WE NEED TO SHOW CITY COUNCIL THAT WE ARE AGAINST THE PARKLETS IN BELMONT SHORE.
Thank you! Julie Dean, BSRA President
Attending City Council Meetings Long Beach City Hall: 411 W. Ocean Blvd. Council meetings are on the first floor, southwest corner, of the building. As with courthouses, there is a security screening at the entrance.Council meetings are on Tuesday nights starting at 5 p.m. Not every Tuesday has a meeting.Free parking is available after 4:30 p.m. on council meeting nights at the LAZ Parking Lot (332 W. Broadway, east of Chestnut). It is okay to ignore the "no parking without permit" signs in the city parking structure on council meeting nights. Don’t park at the courthouse lot. It’s locked early.Agendas are generally posted starting on the Thursday or Friday before the next meeting. Calendar and agendas for city council and all commission meetings are at:https://longbeach.legistar.com/Calendar.aspx
You can also find supporting documents attached to the meeting notes and individual agenda items. Note: City Council meeting agendas are revised all the way up to an hour before the council meeting. Items do move.The mayor does not vote but sets the agenda. The nine council members vote on all issues, even if the focus is not in their own district. Council members often defer to the council member who represents the district where the bulk of an issue or question is impactful.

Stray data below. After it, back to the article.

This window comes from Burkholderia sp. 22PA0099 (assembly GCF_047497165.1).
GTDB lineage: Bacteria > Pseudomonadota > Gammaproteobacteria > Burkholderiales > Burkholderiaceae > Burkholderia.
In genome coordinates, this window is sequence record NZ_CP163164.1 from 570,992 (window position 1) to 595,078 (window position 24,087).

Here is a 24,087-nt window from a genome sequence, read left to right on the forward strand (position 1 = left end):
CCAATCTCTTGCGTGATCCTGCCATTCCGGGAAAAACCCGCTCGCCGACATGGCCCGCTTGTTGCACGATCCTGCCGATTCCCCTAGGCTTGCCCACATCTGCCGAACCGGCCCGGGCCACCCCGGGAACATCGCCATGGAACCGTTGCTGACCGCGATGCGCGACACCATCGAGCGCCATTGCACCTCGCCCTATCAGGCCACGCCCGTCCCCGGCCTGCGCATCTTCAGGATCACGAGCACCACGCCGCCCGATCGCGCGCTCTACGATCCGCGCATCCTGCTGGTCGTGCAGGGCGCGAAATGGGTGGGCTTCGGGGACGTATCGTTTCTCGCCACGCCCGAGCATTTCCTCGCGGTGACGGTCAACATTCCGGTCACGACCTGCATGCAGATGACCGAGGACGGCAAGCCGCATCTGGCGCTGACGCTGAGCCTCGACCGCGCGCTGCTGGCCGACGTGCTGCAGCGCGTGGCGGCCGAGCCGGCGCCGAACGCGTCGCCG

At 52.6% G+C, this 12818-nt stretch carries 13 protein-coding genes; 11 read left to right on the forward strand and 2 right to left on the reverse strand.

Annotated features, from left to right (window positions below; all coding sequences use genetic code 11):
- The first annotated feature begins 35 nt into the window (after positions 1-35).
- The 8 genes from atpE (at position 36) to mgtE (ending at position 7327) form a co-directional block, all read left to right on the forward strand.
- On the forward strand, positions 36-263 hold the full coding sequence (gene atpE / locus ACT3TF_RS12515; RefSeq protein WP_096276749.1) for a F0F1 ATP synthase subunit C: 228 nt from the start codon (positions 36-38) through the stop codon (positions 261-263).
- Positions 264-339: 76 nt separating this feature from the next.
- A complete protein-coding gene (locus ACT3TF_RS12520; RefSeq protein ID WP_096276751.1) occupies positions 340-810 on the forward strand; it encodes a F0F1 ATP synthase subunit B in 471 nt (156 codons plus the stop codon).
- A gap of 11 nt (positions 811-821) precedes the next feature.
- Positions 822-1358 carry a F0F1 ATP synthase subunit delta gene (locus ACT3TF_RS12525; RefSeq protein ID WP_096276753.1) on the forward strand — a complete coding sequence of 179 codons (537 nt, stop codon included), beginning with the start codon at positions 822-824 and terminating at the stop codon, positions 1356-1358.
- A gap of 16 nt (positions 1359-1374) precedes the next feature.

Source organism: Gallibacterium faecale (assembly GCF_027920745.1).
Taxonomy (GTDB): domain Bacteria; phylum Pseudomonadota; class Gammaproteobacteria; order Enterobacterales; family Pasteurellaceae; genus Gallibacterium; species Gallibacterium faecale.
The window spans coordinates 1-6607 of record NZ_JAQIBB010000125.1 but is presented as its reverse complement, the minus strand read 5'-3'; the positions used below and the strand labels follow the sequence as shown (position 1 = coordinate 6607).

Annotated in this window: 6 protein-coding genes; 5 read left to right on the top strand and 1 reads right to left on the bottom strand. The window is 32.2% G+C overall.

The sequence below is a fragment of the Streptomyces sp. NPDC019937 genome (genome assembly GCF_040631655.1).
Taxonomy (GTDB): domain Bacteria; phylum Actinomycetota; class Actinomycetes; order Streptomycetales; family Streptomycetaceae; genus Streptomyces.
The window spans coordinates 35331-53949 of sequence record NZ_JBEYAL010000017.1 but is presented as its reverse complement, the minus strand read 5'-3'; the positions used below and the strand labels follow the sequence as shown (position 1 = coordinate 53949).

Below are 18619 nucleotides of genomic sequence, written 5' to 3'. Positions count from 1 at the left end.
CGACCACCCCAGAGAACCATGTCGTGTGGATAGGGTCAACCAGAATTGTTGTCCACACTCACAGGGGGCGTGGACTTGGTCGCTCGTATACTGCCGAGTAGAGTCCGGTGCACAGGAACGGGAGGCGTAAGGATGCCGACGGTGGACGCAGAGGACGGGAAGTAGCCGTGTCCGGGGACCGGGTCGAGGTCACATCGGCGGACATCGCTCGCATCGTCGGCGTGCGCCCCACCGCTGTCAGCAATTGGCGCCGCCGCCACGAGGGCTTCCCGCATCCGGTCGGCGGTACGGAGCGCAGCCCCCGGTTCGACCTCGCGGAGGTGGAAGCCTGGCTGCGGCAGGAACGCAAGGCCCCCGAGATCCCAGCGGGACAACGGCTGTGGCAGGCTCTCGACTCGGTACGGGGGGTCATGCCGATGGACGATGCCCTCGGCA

Participating in City Council MeetingsFiling e-comments: Use the link on the right side of the City Council calendar page to open the E-Comments submission page. Each agenda item has its own comment window. E-comments become part of the public record and are included in each council member’s digital packet for the meeting. Deadline to submit e-comments is one hour before the meeting.Commenting in person:To speak on a specific agenda item, go to the council chambers entrance and check the agenda packet for the item number. Fill out a comment card, including the item number, and hand it to the clerk at the entrance. Arrive early before 5 p.m. if you wish to be one of the first speakers on an item, especially if it’s a contentious one.To speak in the general public comments segment of the meeting on a non-agenda item, fill out the comment card and give it to the clerk. General comments are heard toward the beginning of the regular meeting and, if there is a large number of speakers, some at the end of the meeting. You cannot speak on an agenda item during general comments.Time limits: If there are nine or more speakers seeking to speak on any item, the time limit will be capped at 90 seconds per speaker. If there are fewer than nine speakers on an item, the limit is 3 minutes. Always anticipate that other members of the public or interested parties may also be there to speak, some in opposition to your point of view.Process: After an agenda item is called by the chair of the meeting (usually the mayor or vice mayor, but it could be any city council member if the mayor or vice mayor are absent), the clerk will read off the names of those wishing to speak, in order of their card submission. The first five speakers will queue in the middle aisle, and the clerk will call additional groups of five thereafter. There is a clock on the big screen that will count down your speaking time from the moment you start. It will flash when 30 seconds remain. The microphone will generally be muted if/when you exceed your time limit.Tips:Introduce yourself by name and the district number or neighborhood in which you reside. If your background or credentials are relevant to the issue, a brief bit of intro is welcome.Plan and print out your comments ahead of time but try not to read them directly at the meeting. Instead, focus on connecting to the nine council members and mayor directly in front of you. Eye contact and engagement matter. Don’t rely on your phone to reference your thoughts. The battery may fail. Signal may not work.You can file supporting documents ahead of or at the meeting via the City Clerk. Items submitted ahead of the meeting (best to file a day before) will be included in the council members’ packets. Hard copies may be submitted to the clerk to the left side of the council chambers when you arrive. You need to provide 14 copies, with the agenda item, date, and your name on the front of each copy. All submissions become part of the public record.If you’re bringing multiple speakers on a topic, coordinate your comments for maximum impact. Try to end each speaker’s comments with a short, clear request or call to action. (eg: “Please vote no on this issue.”)